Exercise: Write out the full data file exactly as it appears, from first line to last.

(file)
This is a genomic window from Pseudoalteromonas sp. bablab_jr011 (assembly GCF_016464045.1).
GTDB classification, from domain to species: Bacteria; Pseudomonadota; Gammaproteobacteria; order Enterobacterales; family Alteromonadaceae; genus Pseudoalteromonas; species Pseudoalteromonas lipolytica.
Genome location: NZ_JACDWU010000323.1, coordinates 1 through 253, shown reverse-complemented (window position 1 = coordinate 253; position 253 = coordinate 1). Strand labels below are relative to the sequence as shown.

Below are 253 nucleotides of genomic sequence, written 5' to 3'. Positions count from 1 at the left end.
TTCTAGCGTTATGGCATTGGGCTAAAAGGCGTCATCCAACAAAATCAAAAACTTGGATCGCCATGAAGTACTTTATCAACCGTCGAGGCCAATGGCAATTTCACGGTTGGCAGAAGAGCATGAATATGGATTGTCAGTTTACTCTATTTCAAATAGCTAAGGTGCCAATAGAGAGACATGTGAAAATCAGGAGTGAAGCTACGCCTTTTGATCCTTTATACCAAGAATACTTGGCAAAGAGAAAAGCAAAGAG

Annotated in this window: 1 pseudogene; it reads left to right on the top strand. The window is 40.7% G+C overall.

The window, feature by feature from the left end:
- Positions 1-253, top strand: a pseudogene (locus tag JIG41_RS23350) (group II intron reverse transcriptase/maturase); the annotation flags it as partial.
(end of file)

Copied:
This is a genomic window from Pseudoalteromonas sp. bablab_jr011 (assembly GCF_016464045.1).
GTDB classification, from domain to species: Bacteria; Pseudomonadota; Gammaproteobacteria; order Enterobacterales; family Alteromonadaceae; genus Pseudoalteromonas; species Pseudoalteromonas lipolytica.
Genome location: NZ_JACDWU010000323.1, coordinates 1 through 253, shown reverse-complemented (window position 1 = coordinate 253; position 253 = coordinate 1). Strand labels below are relative to the sequence as shown.

Below are 253 nucleotides of genomic sequence, written 5' to 3'. Positions count from 1 at the left end.
TTCTAGCGTTATGGCATTGGGCTAAAAGGCGTCATCCAACAAAATCAAAAACTTGGATCGCCATGAAGTACTTTATCAACCGTCGAGGCCAATGGCAATTTCACGGTTGGCAGAAGAGCATGAATATGGATTGTCAGTTTACTCTATTTCAAATAGCTAAGGTGCCAATAGAGAGACATGTGAAAATCAGGAGTGAAGCTACGCCTTTTGATCCTTTATACCAAGAATACTTGGCAAAGAGAAAAGCAAAGAG

Annotated in this window: 1 pseudogene; it reads left to right on the top strand. The window is 40.7% G+C overall.

The window, feature by feature from the left end:
- Positions 1-253, top strand: a pseudogene (locus tag JIG41_RS23350) (group II intron reverse transcriptase/maturase); the annotation flags it as partial.